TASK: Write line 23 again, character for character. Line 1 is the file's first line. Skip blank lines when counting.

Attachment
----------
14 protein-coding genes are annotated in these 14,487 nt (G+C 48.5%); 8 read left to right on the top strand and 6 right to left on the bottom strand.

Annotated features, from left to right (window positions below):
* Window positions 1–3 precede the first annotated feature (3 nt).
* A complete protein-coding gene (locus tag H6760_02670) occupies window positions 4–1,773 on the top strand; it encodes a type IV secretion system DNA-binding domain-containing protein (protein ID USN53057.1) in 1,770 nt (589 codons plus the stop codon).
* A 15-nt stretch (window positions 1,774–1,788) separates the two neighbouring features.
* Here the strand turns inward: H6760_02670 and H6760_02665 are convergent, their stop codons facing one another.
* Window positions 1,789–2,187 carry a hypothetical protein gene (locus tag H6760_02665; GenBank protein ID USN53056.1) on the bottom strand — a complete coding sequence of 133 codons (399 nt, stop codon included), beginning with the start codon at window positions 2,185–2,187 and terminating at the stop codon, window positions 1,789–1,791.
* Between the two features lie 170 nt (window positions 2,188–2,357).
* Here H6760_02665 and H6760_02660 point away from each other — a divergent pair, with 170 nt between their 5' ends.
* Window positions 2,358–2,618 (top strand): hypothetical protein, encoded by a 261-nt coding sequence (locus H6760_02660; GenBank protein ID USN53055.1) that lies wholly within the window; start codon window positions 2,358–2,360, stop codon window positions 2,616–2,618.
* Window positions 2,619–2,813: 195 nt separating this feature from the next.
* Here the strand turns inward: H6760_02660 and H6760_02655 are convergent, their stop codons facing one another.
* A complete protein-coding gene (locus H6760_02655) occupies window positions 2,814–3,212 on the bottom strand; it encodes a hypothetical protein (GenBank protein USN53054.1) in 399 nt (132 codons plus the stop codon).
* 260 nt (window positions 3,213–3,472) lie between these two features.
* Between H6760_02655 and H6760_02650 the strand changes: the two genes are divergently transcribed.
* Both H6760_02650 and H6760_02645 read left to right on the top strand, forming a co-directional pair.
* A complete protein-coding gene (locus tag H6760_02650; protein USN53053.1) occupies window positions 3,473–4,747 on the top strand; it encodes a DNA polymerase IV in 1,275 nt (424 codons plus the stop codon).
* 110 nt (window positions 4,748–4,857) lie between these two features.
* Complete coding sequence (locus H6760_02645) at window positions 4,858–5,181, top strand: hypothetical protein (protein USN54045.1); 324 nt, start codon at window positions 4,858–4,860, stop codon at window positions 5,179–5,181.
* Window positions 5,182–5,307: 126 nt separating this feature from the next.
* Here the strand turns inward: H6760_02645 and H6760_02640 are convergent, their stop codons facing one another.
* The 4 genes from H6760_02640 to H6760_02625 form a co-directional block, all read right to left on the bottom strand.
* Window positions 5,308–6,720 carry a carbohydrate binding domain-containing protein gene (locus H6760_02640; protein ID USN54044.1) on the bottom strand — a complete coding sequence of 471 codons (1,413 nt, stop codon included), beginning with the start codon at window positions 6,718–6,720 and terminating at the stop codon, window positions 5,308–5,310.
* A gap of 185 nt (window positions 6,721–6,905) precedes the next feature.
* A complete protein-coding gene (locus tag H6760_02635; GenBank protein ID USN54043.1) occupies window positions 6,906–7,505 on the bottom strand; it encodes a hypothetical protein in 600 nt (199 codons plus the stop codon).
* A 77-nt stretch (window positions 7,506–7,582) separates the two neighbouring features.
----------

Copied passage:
* Window positions 5,308–6,720 carry a carbohydrate binding domain-containing protein gene (locus H6760_02640; protein ID USN54044.1) on the bottom strand — a complete coding sequence of 471 codons (1,413 nt, stop codon included), beginning with the start codon at window positions 6,718–6,720 and terminating at the stop codon, window positions 5,308–5,310.